The other day Arthur Clewley remarked on this here blog that single farm payment for farmers was pretty much the same as MP's expenses. My head spun a bit at that but I gave it due consideration, not wanting to stand up for farmers (an unhomogenous crew) just because we all have mud under our fingernails. After some head scratching I couldn't see that the one could be equated with the other, whatever one's position on public subsidy.
And then I read my copy of The Ark, and noted that Defra is considering new proposals for an independent animal health unit that might be better suited to making decisions about dealing with animal disease outbreaks, and that the cost should be borne not entirely but significantly by livestock farmers. The head spinning returned. After I'd gone through the scratching bit again, I continued bemused.
Firstly, if I recall correctly, the last foot and mouth outbreak was caused by government laboratories, not by farmers. I suppose that if the labs become independent then the government could start pointing their finger outwards for a change. But there is a bigger issue at stake here.
Farmers produce food for everyone, and they receive an ever reducing cut for this. The supermarkets then take a whopping profit, and the consumer gets to fill their trolley with goods. It's in everyone's interest that food is safe, and it's not a responsibility that just sits at the beginning of the food chain. Farmers are not the main beneficiaries of disease control in livestock - everyone who sells or buys meat (or milk, cheese, butter, yoghourt, eggs, wool, leather etc) is implicated. In fact, if you put farmers under any more financial strain the consumer will lose out; reduced availability of food of local providence, corners cut, welfare interests skirted round, more disease. And supermarkets will just buy their goods from overseas. A vicious and unvirtuous circle.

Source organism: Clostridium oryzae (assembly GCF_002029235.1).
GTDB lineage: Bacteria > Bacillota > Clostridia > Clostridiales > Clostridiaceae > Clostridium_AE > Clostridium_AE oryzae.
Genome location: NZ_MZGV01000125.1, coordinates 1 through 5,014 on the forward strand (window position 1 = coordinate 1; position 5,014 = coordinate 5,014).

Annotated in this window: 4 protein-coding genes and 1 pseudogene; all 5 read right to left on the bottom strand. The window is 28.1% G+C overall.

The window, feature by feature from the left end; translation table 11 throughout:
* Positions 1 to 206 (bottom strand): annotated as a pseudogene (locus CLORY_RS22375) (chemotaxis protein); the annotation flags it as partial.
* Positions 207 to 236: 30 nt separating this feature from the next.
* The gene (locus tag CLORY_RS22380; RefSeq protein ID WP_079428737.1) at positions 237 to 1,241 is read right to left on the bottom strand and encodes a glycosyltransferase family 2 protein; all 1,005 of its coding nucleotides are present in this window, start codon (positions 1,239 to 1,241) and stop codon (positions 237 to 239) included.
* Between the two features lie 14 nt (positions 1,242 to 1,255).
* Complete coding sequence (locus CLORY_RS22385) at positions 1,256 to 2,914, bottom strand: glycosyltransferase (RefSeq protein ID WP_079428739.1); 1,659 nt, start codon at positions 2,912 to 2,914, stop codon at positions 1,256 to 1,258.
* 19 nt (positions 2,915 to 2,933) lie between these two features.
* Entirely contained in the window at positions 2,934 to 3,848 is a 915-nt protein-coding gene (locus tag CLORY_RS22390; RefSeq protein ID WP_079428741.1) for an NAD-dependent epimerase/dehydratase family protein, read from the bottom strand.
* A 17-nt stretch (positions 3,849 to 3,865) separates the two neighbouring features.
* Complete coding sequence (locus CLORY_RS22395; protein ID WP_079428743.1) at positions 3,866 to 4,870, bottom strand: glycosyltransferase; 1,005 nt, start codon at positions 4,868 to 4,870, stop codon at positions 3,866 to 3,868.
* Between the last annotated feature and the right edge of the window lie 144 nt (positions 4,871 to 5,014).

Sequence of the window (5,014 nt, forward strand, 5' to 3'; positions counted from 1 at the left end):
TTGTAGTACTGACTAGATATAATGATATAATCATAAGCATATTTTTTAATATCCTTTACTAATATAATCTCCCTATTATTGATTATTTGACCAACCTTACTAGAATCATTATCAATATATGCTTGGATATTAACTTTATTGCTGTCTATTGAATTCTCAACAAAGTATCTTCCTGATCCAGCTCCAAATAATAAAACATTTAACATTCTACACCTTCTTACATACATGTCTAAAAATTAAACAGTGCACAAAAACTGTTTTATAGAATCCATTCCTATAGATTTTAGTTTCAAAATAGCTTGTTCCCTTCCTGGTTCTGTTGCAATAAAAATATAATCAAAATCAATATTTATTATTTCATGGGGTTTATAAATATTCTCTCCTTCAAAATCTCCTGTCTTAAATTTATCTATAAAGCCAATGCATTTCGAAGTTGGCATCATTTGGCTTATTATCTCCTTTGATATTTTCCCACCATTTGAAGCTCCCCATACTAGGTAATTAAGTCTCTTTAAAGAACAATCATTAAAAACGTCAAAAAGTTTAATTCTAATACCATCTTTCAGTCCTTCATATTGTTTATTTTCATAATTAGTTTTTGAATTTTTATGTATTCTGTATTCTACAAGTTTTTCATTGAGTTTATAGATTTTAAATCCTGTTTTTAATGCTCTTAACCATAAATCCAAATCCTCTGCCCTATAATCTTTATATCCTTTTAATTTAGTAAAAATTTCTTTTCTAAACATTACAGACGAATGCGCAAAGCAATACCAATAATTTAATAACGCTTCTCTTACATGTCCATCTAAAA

An equivalent approach in another sector would be expecting individuals with swine flu to pay for the production of Tamiflu for all.
I'm not against an independent body being in charge of animal disease outbreaks; the costs of foot and mouth in 2001 were huge and it's entirely possible that if an independent body had been in charge the costs may have been far smaller, the carnage far more limited, and the tourism industry less affected, based on simple affordability and less melodramatic scaremongering.
But Defra's proposals show a painfully blinkered view of the food sector. It isn't possible to survive as a food producer without making enough money to live on and to invest back into one's business; the farmer struggles whilst the supermarket booms. If the government is no longer interested in whether the UK can produce its own food and is happy with an increasing reliance on imports, it should say so. If it wants to break the back of British farming, its proposals if implemented will certainly provide further straws.